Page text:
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Sunday, May 25, 2014

Who's This? - Ryann's Bane


“Get yer hands off me,” the tall, leggy blonde shouted. She reached down and peeled the man’s hand from her arm.
“Sorry, Lilwen. I wasn’t thinking.”
“You’ll be thinking of seeing a healer if yer do that again,” Lilwen replied. “Just because yer come in here regular, don’t entitle yer to touch me.” Lilwen leaned her head down level with the man’s face. “Do I make myself clear?”
“So, what yer having?”
“A mug of wine,” the man replied.
“A mug of wine, what?”
“That’s better.” Lilwen offered the man a smile. “I’ll be right back.” She smacked him lightly across the back of the head and turned to go. Behind her she heard the others on the table laughing at the man, berating him for daring to touch Princess Lilwen. Lilwen smiled to herself. She liked it when the customers of the Rusty Nail called her that behind her back. As long as they didn’t call it to her face. When they spoke to her, it had to be Lilwen, just Lilwen. Occasionally she let them get away with Princess, but never Princess Lilwen.
Of course, Lilwen wasn’t actually a princess. She just liked to be treated like one. And working in the Rusty Nail, the best fun house in Walthern, afforded her a certain kind of living. Only the richest people in the city came to the Rusty Nail, and then mostly only men. Although there was only one Lord of Walthern, there were several men who thought they deserved the position and tried to give the impression they were as rich and educated as he was. Lilwen wiped an arm across her sweaty face and walked toward the back of the hall. She nodded at the owner, a short, tubby man of indeterminate years, and poured out a mug of watered wine. “For Bob,” she said to a tall man sitting at the end of the table who had a ledger open with a pen poised above it.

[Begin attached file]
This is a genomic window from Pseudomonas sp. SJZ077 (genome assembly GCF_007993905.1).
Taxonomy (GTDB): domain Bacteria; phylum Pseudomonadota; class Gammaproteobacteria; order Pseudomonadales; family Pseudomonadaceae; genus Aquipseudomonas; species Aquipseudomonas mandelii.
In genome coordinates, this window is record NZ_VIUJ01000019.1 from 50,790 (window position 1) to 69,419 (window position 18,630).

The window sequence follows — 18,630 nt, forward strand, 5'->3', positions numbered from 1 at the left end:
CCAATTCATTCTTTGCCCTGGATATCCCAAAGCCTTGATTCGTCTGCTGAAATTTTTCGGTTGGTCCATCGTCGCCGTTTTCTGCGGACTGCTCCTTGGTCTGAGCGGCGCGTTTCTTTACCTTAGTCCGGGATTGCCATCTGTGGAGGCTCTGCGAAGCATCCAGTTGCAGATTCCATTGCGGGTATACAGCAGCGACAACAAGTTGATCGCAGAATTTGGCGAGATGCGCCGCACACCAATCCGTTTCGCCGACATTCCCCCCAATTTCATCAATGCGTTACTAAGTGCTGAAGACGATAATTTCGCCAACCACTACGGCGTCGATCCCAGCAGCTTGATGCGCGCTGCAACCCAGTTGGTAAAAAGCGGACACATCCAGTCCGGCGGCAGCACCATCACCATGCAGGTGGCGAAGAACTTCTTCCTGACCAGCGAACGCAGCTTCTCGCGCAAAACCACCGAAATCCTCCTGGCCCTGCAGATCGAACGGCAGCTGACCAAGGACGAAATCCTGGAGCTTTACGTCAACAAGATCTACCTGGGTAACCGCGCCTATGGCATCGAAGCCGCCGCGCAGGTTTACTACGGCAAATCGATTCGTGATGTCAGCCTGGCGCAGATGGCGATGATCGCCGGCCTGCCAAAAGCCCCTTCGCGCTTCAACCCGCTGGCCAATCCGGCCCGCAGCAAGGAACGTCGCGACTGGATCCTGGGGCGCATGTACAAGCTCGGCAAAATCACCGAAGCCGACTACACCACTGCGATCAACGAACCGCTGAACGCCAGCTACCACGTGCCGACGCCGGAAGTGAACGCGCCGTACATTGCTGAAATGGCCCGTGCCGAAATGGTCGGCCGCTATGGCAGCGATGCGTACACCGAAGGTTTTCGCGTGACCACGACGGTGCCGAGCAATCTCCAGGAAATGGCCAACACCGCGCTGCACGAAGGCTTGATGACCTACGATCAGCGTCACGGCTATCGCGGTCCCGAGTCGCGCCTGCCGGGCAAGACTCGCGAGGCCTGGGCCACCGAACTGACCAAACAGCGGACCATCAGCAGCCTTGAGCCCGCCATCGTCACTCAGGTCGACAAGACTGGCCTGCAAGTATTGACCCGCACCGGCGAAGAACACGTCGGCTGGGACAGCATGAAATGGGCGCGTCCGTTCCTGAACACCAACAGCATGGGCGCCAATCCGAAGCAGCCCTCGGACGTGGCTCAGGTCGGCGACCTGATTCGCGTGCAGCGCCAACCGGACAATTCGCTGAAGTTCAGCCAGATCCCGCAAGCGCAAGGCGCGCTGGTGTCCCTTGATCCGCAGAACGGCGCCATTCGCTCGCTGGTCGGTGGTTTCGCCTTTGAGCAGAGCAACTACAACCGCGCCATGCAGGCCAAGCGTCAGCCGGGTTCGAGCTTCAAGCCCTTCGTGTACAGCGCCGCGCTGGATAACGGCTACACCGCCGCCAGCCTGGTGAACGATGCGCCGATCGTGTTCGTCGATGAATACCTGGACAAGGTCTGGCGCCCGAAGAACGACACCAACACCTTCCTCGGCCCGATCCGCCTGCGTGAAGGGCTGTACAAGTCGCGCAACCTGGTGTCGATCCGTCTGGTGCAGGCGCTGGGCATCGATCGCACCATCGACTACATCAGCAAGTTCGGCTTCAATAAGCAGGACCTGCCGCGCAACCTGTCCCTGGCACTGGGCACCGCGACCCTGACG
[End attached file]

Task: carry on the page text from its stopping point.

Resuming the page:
“You’d better come straight back,” the tall man said. “You’ve got a visitor out back.”
Lilwen tilted her head in inquiry, but the man made no reply. She turned to walk back across the hall, and delivered the mug of wine to Bob. “And make it last,” she said to him, dipping a finger into the wine, and licking it slowly dry with an outstretched tongue. Several other men on the table whistled at her. “I’ve got to go out for a few minutes, boys. I’ll be right back.”

“What time do yer call this?” Lilwen asked the man standing in the passageway behind the Rusty Nail. “Yer were s’posed to come yesterday.”
“I was busy, my child,” the man replied, rubbing his hands together. “What could possibly be so important?”
“Me money. Where’s me money?”
“My money,” the man corrected. “Not, me money.”
“You had the best education, Lilwen. Surely they taught you how to speak properly, too?”
“It’s this place, ain’t it? Full o’ disrespecting brutes.” She brushed an errant strand of blonde hair away from her face and stared down at the balding man. “Well?”
“You’re seventeen, Lilwen. The allowance has stopped.”
“Who says? I still got commitments to keep. I need the money.” Lilwen held out a hand. “Yer wouldn’t want no stories to start in Walthern, would yer?” She shook her head. “At least yer remembered me birthday. My birthday,” she said, correcting herself. “But it don’t change nothing. I still need the money.”
The balding man dug into a pocket and pulled out a handful of coins. He dropped a couple of gold ones into Lilwen’s hand. “This is the last time, Lilwen. It’s about time you got yourself sorted. Maybe it’s time to get married.” He gestured at the door of the Rusty Nail. “I thought that’s why you chose to work here. So you could find yourself a nice eligible man to marry.”
Lilwen snorted, throwing her head back. “Eligible man? Have you seen ’em in there?” She shook her head. “No, I thought not.” She reached out a hand toward the door. “Shall I show yer?”